Why the World Cup Not Coming to China is a Good Thing?

The deadline for bidding on the World Cups in both 2018 and 2022 came and went on Monday and to many people's surprise, China wasn't one of the countries that bid. China was widely expected as one of the bidders this time around and would have been an immediate front runner.

So why didn't they bid? While we here were major backers of the concept of a China bid, we've since reconsidered the idea and decided not bidding was best. Why? Well, let's look at some of the reasons that have been put forth:

1. Chinese Soccer Development
There is a feeling among the "highly intelligent" people at the Chinese Football Association (CFA) that hosting the World Cup when the team is still as bad as it is is not a good thing. It's a matter of face and national pride, which is why this belief is shared by the fans. Much like with the Olympics and China's record 51 gold medal haul, fans want the World Cup at a time when the national team will make the country proud. This is a major reason why on a poll, 89% support the CFA's decision. The problem is that 1. China can always host the World Cup again, and 2. having the Cup here could be a major boon to soccer's growth and development in China.

2. the Olympics
No, not Beijing 2008, but Harbin 2018 or 2022. If all goes well with this month's Winter Universaide in Harbin, the city has high hopes to seriously bid for the Winter Olympics (unlike their 2010 bid). It seems the national sports authorities are more focused on this (and building China's winter sports power) instead of focusing solely on one sport, soccer. Also, development of a winter sports program will be far easier than making the national soccer team good. What's the problem with this? London in the UK and Sochi in Russia are already hosting the 2012 and 2014 Olympics, but both bidding for 2018/2022, while Tokyo and Chicago are in the running for 2016 and both Japan and the US are bidding as well. Some even think that hosting the Olympics could be an advantage to sealing a World Cup bid.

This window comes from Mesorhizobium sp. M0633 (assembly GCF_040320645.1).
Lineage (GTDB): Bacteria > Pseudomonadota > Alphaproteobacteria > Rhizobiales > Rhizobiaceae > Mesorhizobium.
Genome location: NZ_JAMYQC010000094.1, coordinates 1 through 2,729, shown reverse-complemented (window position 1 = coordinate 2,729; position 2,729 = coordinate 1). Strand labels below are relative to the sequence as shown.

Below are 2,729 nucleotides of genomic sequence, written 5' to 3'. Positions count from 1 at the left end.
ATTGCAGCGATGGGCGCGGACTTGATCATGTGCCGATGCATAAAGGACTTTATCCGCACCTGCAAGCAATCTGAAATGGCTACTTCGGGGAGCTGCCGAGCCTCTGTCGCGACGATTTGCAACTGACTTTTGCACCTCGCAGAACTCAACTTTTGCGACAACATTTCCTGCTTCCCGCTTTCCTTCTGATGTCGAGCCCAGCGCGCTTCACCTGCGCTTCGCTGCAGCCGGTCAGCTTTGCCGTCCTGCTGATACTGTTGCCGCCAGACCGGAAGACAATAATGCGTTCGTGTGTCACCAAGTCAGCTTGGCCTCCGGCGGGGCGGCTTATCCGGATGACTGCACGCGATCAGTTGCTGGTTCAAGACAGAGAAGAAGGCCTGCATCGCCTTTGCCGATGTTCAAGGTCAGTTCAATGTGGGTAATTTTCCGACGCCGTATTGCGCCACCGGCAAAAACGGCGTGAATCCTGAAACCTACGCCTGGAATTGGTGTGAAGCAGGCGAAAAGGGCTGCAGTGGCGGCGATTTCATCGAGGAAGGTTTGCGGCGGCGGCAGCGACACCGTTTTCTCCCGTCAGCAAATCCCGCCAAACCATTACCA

3. Money
Yes, we're in the midst of a global financial crisis and China has been hit hard. With the Olympics debt yet to be paid, adding a World Cup burden on top of that could be a bit much for the country to handle.

4. Venues
This is the final one and, to me, the most important of the 4. China simply isn't prepared to host. China only has 3 soccer specific stadiums (in Tianjin, Shanghai, and Chengdu), but all of them have a capacity of less than 40,000, the minimum to be used in the World Cup. In China, there are beautiful new stadiums in Beijing, Tianjin, Shenyang, and Guangzhou and all would likely host games, however all (and an older one in Shanghai) are surrounded by running tracks. In fact, I'd venture to guess that almost every stadium in China over 40,000 is a multi-use stadium with a running track, keeping the fans far away from the field. Therefore, either a lot of new stadiums (which would undoubtedly go unused or make older ones redundant) would need to be built or the fan experience would be severely lacking.

It would be great for China to host the World Cup, especially because it may be the only way China gets into a World Cup in the next 10 years, and while soccer needs to be developed here, the CFA made the right decision in not choosing to bid for the 2018/2022 World Cup.